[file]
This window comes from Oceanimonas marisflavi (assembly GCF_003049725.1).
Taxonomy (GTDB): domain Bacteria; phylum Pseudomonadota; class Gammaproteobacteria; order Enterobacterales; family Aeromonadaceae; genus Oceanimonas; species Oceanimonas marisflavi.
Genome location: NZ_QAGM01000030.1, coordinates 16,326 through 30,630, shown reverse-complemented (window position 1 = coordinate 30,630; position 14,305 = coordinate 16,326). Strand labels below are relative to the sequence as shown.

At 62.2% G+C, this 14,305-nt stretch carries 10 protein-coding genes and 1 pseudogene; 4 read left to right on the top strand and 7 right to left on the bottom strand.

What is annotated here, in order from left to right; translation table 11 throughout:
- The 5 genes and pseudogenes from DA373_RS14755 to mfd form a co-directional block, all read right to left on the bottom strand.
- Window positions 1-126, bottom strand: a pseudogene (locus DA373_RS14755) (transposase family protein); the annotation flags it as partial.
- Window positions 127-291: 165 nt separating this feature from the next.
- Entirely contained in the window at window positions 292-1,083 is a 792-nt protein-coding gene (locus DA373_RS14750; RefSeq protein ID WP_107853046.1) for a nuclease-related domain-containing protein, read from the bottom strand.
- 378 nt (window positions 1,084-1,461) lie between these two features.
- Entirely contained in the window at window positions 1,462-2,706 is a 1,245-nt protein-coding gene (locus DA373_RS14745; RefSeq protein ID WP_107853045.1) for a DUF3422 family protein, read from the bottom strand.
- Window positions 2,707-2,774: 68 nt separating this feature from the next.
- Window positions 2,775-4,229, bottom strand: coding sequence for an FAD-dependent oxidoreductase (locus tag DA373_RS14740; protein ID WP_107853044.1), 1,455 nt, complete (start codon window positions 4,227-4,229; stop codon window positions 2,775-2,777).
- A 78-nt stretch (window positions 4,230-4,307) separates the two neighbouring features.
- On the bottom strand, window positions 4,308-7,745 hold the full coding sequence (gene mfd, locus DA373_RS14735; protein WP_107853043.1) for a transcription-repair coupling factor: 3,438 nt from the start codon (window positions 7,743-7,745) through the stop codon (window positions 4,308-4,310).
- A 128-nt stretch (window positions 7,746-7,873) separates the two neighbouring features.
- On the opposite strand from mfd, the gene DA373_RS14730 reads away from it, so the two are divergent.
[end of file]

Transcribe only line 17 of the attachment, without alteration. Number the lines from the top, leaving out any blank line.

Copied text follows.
- On the opposite strand from mfd, the gene DA373_RS14730 reads away from it, so the two are divergent.